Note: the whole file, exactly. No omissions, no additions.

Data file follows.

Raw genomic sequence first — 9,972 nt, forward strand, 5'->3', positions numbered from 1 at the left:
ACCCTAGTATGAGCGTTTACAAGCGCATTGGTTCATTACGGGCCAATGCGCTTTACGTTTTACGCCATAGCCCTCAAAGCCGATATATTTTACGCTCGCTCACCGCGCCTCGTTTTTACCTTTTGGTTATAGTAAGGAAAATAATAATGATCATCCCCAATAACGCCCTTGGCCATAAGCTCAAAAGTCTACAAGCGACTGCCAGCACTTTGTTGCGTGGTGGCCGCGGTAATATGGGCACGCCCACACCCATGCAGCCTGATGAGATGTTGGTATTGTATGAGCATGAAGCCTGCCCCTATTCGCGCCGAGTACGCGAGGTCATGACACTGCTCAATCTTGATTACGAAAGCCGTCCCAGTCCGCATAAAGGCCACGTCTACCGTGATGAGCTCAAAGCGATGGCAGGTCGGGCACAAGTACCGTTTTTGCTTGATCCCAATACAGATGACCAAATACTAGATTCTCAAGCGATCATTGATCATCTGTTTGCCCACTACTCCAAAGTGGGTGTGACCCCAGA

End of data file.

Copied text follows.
Raw genomic sequence first — 9,972 nt, forward strand, 5'->3', positions numbered from 1 at the left:
ACCCTAGTATGAGCGTTTACAAGCGCATTGGTTCATTACGGGCCAATGCGCTTTACGTTTTACGCCATAGCCCTCAAAGCCGATATATTTTACGCTCGCTCACCGCGCCTCGTTTTTACCTTTTGGTTATAGTAAGGAAAATAATAATGATCATCCCCAATAACGCCCTTGGCCATAAGCTCAAAAGTCTACAAGCGACTGCCAGCACTTTGTTGCGTGGTGGCCGCGGTAATATGGGCACGCCCACACCCATGCAGCCTGATGAGATGTTGGTATTGTATGAGCATGAAGCCTGCCCCTATTCGCGCCGAGTACGCGAGGTCATGACACTGCTCAATCTTGATTACGAAAGCCGTCCCAGTCCGCATAAAGGCCACGTCTACCGTGATGAGCTCAAAGCGATGGCAGGTCGGGCACAAGTACCGTTTTTGCTTGATCCCAATACAGATGACCAAATACTAGATTCTCAAGCGATCATTGATCATCTGTTTGCCCACTACTCCAAAGTGGGTGTGACCCCAGA